Tuesday, April 12, 2011


This is a repost of one of my favorites.

There has been something weighing heavily on my mind that I haven't shared on this blog. Mostly because I don't think what I'm about to say is easily accepted in the baby loss community.

It seems to me that the social norm of deadbabyland is that we forever grieve out babies. We are expected to never "get over" our child's death. We are told over and over again that we will never get over it, and that's normal, and that's OK.

So where does that leave the mothers, who like myself, have "gotten over it"?

Where does that leave the moms who have found a way to move on, who've accepted it, and who are actually happy with their lives now.

I feel like there isn't a place for them in the baby loss community. I don't feel at home there anymore.

When my daughter was stillborn I was racked with grief. I've never felt anything so painful in my entire life. Every day was a struggle. Every. Day. I truly don't know what I would have done without the Baby Center mom's and without the other people from these blogs. I really do mean that. I say it again and again: blogging is what helped me heal.

But now, I feel like I don't belong here anymore. Because I no longer grieve for my daughter.

The definition of grieve is to feel great grief or sorrow, or to distress mentally. My daughter's stillbirth no longer causes me to feel either of those things.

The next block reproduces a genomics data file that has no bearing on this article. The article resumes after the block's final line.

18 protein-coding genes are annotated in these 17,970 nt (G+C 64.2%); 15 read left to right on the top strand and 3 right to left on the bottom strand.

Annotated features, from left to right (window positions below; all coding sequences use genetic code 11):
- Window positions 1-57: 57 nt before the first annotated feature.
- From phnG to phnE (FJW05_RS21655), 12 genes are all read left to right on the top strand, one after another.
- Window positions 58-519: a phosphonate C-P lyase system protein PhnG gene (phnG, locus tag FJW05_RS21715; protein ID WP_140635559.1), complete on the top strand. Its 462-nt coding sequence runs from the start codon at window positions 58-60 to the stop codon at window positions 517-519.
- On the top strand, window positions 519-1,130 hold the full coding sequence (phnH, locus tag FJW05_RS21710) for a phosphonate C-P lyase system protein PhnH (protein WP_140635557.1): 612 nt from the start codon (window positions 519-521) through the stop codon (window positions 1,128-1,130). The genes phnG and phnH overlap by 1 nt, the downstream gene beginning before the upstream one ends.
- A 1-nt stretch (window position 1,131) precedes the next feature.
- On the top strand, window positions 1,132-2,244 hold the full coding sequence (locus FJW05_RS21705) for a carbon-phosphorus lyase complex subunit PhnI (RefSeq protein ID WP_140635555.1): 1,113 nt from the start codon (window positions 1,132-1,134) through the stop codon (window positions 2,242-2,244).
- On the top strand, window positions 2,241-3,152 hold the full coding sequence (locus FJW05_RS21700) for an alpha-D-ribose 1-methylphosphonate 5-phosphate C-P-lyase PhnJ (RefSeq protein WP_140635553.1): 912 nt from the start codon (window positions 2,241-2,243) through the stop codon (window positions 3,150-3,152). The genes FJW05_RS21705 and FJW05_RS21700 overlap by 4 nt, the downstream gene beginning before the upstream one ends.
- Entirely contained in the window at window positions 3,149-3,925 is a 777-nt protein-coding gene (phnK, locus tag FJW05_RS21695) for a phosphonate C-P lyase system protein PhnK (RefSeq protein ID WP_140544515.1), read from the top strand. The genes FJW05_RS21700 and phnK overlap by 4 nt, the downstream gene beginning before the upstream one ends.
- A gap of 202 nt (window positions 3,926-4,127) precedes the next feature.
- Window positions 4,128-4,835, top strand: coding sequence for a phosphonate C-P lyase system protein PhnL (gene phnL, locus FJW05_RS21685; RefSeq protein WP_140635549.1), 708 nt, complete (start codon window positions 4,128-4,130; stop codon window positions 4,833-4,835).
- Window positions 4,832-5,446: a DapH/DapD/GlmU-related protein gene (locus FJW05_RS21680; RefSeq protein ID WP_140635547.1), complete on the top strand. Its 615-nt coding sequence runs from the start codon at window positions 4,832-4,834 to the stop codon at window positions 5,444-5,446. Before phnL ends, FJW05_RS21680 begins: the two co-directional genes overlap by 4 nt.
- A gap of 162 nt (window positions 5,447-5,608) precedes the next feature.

Don't get me wrong, I'm not happy about it. But I've accepted it, and I have (gasp) moved on.

Her stillbirth is no longer a stabbing pain in my heart. It is, in fact, something that I have learned to embrace.

I have a very large scar from her birth, spanning from my pubic bone to my breast bone. I would not give that scar up for anything. Everyday I look at it in my mirror with love. It reminds me of my daughter. I wear it like a badge. I'm actually proud of it.

Her birth is sort of like that scar. It changed me. I am not the same person I was before she was born. I am glad she existed. I'd go through it all again if it meant I got to be her mom. My life has changed in many ways since I gave birth to her. There are many people in my life that I did not know before her, and who I would not know if she had lived. I now know who I can count on, and who I can't. My relationship with my husband has changed immensely since her stillbirth. I believe our realtionship would be very different if she were alive. I wish it didn't take losing a child for us to grow this close; but it did, and I accept that.

Even though she is not alive, she is still part of my life. Her picture is on my wall, her name is tattooed on my foot. I think of her everyday. But I am OK with her not being here.

I know that is going to be tough for some people to swallow. In the movies mother's are always depicted as going crazy when they lose a child. We are lead to believe that dead babies equal crazy mommies. But that isn't always true. Sure, in the beginning I felt like I was never going to be happy again. I couldn't figure out why this happened to my family. What did we do to deserve it?